As far as fights go, it wasn't a fair one when a basketball hoop structure weighing hundreds of kilograms crashed down on a teenage boy attempting a slam dunk at an Auckland Council park.
The impact when the hoop snapped from its base on Thursday night left Hunter Goodsell, who weighs less than 75 kilograms, unconscious on the ground at Tui Park in the North Shore suburb of Beach Haven.
It was a frightening scene for the 17-year-old's older brother, Strauss Bessell, and their cousin, Hunter's dad Matt Goodsell told the Herald last night.
"He was unconscious for one minute then he went into a seizure, then he was convulsing, his eyes were rolling back in his head.
"His brother thought he was dead."
An ambulance was called, arriving about 7pm, but Hunter was able to return home from North Shore Hospital about 3am after a CT scan cleared him of bleeding on the brain.
The year 13 Rosmini College student is recovering at his Beach Haven home, nursing injuries that include concussion, a broken nose, abrasions to his hands which needed three stitches, and a swollen cheek.
Auckland Council community facilities operational management and maintenance head Agnes McCormack said they will be checking the structural integrity of all of the basketball hoops in council parks today.
They also planned to contact Hunter's parents, and also wanted to speak to anyone else at the park at time, as part of their investigation.
"Our thoughts are very much with the boy who was injured when the hoop fell and we wish him a speedy recovery."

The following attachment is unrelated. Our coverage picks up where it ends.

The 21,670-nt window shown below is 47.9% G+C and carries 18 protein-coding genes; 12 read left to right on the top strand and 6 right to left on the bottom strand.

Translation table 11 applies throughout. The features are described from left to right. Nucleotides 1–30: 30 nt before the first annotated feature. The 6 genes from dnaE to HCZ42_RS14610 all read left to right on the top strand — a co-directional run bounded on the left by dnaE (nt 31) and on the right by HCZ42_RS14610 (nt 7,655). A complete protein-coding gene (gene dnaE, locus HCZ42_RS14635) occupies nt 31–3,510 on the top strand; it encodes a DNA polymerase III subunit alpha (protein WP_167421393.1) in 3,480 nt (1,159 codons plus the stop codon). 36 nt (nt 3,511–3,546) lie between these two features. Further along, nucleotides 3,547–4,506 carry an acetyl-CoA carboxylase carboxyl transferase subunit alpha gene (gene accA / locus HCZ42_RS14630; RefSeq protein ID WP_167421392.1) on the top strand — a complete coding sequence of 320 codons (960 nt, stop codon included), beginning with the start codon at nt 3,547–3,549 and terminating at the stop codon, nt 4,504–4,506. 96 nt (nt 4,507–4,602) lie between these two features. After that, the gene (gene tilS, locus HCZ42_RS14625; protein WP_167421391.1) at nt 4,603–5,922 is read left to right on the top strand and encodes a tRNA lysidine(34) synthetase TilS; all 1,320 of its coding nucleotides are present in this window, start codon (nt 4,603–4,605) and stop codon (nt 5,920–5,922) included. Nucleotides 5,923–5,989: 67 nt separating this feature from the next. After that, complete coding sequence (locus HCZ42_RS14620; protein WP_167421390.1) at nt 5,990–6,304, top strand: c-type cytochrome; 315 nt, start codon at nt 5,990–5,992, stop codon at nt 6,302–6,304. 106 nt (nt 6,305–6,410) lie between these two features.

The council was not immediately able to confirm when the hoop was erected and what was involved.
North Shore ward councillor Richard Hills was among dozens to comment online about the incident, after photos of the hoop, which appeared to have snapped at the base, were posted on the Beach Haven and Birkdale Community Facebook page.
"This is horrendous," Hills wrote, adding an investigation was needed.
The hoop was erected in the last year of the North Shore City Council, he wrote.
Goodsell said he was back at the park just after dawn and saw council workers taking the hoop away.
The building construction manager, who estimated the hoop weighed 300 kilograms, said it showed signs of existing cracks.
"It's clearly very under-designed."
He did not want a witch-hunt, but just to know the council would check other hoops. He had emailed the council on Friday morning, but had not had a reply.
Hunter's mother, Tina Mackay, had called the council yesterday and was told a parks ranger would call her.
That had not yet occurred, Goodsell said.